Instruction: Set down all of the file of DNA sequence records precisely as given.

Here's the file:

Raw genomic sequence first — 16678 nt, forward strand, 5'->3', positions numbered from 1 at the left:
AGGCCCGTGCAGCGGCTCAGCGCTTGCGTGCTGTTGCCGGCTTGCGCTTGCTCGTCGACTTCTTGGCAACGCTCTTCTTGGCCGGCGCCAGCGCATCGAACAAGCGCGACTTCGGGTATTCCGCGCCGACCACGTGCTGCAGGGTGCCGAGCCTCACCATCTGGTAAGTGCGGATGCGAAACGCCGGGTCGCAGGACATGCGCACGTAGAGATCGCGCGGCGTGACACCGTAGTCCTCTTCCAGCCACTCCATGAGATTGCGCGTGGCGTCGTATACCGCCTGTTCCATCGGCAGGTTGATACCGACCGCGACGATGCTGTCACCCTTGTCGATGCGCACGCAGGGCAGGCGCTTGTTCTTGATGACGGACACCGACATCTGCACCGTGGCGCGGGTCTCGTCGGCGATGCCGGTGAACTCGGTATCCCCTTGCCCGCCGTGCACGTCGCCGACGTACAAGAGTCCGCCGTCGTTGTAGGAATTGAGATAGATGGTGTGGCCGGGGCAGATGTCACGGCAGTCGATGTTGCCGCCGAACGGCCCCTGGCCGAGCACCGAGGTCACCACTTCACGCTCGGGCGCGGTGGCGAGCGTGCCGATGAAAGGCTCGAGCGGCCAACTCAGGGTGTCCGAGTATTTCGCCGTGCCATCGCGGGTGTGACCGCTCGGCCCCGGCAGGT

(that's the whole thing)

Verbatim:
Raw genomic sequence first — 16678 nt, forward strand, 5'->3', positions numbered from 1 at the left:
AGGCCCGTGCAGCGGCTCAGCGCTTGCGTGCTGTTGCCGGCTTGCGCTTGCTCGTCGACTTCTTGGCAACGCTCTTCTTGGCCGGCGCCAGCGCATCGAACAAGCGCGACTTCGGGTATTCCGCGCCGACCACGTGCTGCAGGGTGCCGAGCCTCACCATCTGGTAAGTGCGGATGCGAAACGCCGGGTCGCAGGACATGCGCACGTAGAGATCGCGCGGCGTGACACCGTAGTCCTCTTCCAGCCACTCCATGAGATTGCGCGTGGCGTCGTATACCGCCTGTTCCATCGGCAGGTTGATACCGACCGCGACGATGCTGTCACCCTTGTCGATGCGCACGCAGGGCAGGCGCTTGTTCTTGATGACGGACACCGACATCTGCACCGTGGCGCGGGTCTCGTCGGCGATGCCGGTGAACTCGGTATCCCCTTGCCCGCCGTGCACGTCGCCGACGTACAAGAGTCCGCCGTCGTTGTAGGAATTGAGATAGATGGTGTGGCCGGGGCAGATGTCACGGCAGTCGATGTTGCCGCCGAACGGCCCCTGGCCGAGCACCGAGGTCACCACTTCACGCTCGGGCGCGGTGGCGAGCGTGCCGATGAAAGGCTCGAGCGGCCAACTCAGGGTGTCCGAGTATTTCGCCGTGCCATCGCGGGTGTGACCGCTCGGCCCCGGCAGGT